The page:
Version and / or Patch Used: 3.05
ATTO is a timeless benchmark used to provide manufacturers with data used for marketing storage products. When evaluating ATTO performance, we focus on the drive's performance curve.
We are able to exceed factory sequential read/write performance specs for both capacity points.
Graphing the performance curve reveals the 256GB M8SeGN outperforming the 256GB MLC powered M8SeY and of course the Intel 600p. The 512GB M8SeY as expected outperforms all three of those drives. Both test subjects are outperformed by the majority of the drives in our test pool. However, we do see excellent small-file performance delivered by both of our test subjects.
Sequential read performance is important in an OS environment, and the M8Se delivers far better performance than the 3D MLC powered SX8000. Both M8Se variants exceed factory specifications but fall short of the performance delivered by the majority of the drives in our test pool.
Anvil Storage Utilities
Version and / or Patch Used: 1.1.0
Anvil's Storage Utilities is a storage benchmark designed to measure the storage performance of SSDs. The Standard Storage Benchmark performs a series of tests; you can run a full test or just the read or write test, or you can run a single test, i.e., 4k QD16. When evaluating performance with Anvils, we focus on the total score. When evaluating NVMe SSDs, we are typically looking for a minimum total score of over 10K. We place a greater importance on read performance than write performance.
In terms of total score, the 512GB M8Se gives us what we are looking for. The 256GB model doesn't get there. Looking at the read score (the score we place the greatest importance on) shows us that the 512GB M8Se outperforms all the drives in our test pool except Samsung's 960 EVO. Comparing the 256GB M8SeGN with the MLC powered M8PeY, we see the M8SeGN delivering better read performance. Very good read performance coming from both of our test subjects.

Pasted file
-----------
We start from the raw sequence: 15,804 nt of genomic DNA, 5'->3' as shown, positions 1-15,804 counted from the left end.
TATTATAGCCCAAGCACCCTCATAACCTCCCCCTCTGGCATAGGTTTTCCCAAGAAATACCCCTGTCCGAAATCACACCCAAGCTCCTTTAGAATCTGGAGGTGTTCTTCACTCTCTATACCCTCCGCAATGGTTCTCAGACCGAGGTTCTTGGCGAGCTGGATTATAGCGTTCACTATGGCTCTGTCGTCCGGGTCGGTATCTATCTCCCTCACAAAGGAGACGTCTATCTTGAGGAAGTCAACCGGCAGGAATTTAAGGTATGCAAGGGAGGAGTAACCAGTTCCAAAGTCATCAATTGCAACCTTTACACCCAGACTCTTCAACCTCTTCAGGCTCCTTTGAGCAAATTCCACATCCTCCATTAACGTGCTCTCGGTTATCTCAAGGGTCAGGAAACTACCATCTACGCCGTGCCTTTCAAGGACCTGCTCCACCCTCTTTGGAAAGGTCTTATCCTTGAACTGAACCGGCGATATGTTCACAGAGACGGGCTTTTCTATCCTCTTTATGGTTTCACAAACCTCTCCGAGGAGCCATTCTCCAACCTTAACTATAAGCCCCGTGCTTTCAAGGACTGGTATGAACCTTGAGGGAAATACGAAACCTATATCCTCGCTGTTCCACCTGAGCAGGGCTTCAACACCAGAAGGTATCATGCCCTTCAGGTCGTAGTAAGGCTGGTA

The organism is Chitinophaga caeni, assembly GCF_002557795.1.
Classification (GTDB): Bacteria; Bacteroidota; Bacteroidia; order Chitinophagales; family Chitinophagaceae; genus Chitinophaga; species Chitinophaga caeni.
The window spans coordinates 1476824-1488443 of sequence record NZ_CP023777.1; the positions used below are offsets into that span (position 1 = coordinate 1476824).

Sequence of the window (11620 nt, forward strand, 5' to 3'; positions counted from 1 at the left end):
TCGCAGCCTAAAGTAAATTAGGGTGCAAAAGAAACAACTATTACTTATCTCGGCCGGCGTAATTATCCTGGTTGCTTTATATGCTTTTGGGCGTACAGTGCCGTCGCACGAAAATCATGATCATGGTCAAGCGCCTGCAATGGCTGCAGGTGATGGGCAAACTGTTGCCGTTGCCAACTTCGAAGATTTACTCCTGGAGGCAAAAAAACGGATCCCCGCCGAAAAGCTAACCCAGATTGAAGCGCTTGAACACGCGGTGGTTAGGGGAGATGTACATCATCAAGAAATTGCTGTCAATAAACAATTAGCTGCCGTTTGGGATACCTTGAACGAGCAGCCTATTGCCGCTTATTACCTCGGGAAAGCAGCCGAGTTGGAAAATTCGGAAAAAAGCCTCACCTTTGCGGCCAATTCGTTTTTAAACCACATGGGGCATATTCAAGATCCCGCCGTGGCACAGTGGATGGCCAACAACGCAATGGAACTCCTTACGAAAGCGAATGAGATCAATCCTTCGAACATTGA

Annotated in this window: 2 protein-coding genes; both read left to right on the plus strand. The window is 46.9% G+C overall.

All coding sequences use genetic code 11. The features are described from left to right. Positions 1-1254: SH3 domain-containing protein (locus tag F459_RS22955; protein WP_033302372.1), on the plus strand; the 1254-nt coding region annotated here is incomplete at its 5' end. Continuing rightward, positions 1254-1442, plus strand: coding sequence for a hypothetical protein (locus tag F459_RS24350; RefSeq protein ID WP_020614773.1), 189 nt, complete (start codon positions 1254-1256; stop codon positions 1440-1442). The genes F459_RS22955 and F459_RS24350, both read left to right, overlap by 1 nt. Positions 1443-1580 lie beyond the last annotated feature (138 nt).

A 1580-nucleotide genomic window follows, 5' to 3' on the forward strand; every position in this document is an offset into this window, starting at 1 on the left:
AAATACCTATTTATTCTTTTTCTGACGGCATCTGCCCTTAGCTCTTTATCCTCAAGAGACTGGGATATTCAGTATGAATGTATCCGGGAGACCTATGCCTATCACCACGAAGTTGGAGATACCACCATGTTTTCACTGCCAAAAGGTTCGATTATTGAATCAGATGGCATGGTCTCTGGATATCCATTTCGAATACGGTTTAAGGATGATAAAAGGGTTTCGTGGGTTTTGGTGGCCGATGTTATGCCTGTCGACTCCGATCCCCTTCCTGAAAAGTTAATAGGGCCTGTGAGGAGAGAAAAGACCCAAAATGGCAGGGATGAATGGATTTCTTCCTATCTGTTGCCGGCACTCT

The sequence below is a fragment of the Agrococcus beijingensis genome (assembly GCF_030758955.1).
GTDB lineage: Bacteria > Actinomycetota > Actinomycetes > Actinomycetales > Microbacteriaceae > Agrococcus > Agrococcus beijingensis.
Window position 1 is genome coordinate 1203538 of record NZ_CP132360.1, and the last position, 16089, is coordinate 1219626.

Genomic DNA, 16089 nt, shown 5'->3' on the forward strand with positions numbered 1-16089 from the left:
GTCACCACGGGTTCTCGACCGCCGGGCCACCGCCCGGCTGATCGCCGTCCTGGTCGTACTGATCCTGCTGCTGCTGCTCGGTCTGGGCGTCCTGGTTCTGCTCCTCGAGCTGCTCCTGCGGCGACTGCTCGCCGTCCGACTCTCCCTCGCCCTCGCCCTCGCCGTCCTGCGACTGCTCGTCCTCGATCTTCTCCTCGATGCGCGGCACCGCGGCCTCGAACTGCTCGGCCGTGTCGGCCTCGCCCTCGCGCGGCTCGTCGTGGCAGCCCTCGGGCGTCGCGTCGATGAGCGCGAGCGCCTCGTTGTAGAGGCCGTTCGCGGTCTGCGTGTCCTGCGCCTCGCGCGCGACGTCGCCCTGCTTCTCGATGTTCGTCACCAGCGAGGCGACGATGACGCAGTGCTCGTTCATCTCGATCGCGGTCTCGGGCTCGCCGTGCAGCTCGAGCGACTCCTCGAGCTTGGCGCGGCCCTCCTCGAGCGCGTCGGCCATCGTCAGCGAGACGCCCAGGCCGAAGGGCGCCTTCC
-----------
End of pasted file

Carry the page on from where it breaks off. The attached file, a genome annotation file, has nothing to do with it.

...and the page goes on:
(Anvil) Read IOPS through Queue Depth Scale
We are able to greatly exceed factory max 4K read IOPS for the 512GB M8SeY. We don't quite get there with the 256Gb M8SeGN. Keep in mind that this is our system disk and it is 75% full.
Random performance is much more important than sequential performance for a system disk. Low queue depth random performance is more important than high queue depth performance. With those two previous statements in mind, the results of this test are quite impressive. This is a big win for Plextor's M8Se.
(Anvil) Write IOPS through Queue Scale
Both drives easily exceed factory max random write specs even though they are system disks 75% full.
Even though both drives are able to exceed factory specs for max 4K IOPS at QD32, they are both swimming at the bottom of our test pool at low queue depths. We would like to see better performance at low queue depths, but with planar TLC flash that's a hard nut to crack.
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